Recycling Technology

Metals

Metals can be recycled indefinitely without losing any of their properties. In most cases scrap metal is shredded and sent to a steel mill where it can be reprocessed and used in the manufacture of goods such as new vehicles or construction materials. Considering 76% by weight of the average car is metal, recycling end of life vehicles is a very environmentally friendly option. Recycling metal uses about 74% less energy than making new steel, according to the Environmental Protection Agency.

Shredded steel comprises around 70% of the output from shredders, 25% is shredder fluff and the remainder is known as heavy media. Recycled steel has the added benefit of being cheaper, since new ore doesn't have to be mined to produce it. All steel produced today has at least 25% recycled steel in it, and some products are made entirely from recycled steel. So in addition to the economic and environmental benefits recycling cars is a vital link in the world's industrial infrastructure.

Batteries

Under current legislation car batteries cannot be sent to landfill sites without going through a prolonged clean up procedure. On arrival at the plants the battery casings are stripped and the plastic is granulated and reformed into new casings. The chemicals are separated; lead content is melted and reformed into new battery plates, which are then placed into new batteries.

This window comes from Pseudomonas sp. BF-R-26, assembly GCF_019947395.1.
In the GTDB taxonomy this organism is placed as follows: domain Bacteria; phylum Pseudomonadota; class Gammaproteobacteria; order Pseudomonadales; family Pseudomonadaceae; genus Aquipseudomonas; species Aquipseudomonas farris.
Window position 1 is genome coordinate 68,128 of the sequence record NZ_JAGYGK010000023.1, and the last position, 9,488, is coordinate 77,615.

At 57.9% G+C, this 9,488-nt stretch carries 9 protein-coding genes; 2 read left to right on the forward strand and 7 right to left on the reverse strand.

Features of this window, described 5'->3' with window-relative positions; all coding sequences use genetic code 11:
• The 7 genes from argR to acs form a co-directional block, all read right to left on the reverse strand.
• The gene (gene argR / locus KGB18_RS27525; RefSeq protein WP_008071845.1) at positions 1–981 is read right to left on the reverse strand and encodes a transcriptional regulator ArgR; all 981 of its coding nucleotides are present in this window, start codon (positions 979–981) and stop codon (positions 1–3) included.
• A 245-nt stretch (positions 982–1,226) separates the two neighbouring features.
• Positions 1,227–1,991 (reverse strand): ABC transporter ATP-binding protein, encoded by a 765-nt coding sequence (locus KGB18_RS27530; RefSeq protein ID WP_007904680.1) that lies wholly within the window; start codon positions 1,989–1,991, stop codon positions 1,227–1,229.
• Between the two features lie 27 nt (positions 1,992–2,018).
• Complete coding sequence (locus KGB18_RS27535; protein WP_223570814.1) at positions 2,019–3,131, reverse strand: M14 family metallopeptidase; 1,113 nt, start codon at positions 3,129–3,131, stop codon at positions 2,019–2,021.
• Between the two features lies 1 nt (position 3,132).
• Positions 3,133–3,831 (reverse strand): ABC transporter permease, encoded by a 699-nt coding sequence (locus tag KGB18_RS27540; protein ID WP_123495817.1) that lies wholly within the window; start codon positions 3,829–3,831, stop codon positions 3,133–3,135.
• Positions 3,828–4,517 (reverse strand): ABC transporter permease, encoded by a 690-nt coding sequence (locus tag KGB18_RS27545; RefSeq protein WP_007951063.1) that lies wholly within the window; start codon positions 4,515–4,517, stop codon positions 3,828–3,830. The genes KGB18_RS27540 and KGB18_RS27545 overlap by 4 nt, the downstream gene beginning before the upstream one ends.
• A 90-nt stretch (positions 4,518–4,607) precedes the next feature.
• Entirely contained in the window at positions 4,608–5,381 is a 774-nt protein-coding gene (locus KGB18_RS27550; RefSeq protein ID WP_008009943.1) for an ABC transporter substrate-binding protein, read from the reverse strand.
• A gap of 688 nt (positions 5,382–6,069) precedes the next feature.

Glass

Glass can be recycled indefinitely as its fabric does not depreciate when reproduced. Broken or wasted glass is collected and taken to a glass recycling plant, where it is monitored for purity and contaminants are removed. The glass is crushed into tiny particles and added to a raw material mix in a furnace. Recycled glass is also used in the construction industry as aggregates and glassphalt.  Aggregates are used for landscape garden design such as plant pot dressings and glassphalt is a road-laying material containing up to 30% recycled glass.

Windshields are different; they are made of laminated glass - two pieces glued together using an inside layer (PVB). Traditionally recycling of windshields has been difficult because of the plastic laminated films.  Recently a cost effective process has been introduced to remove the PVB layer and for it to be recycled. The recycling process for PVB is a simple procedure of melting and reshaping it.

 

 

 

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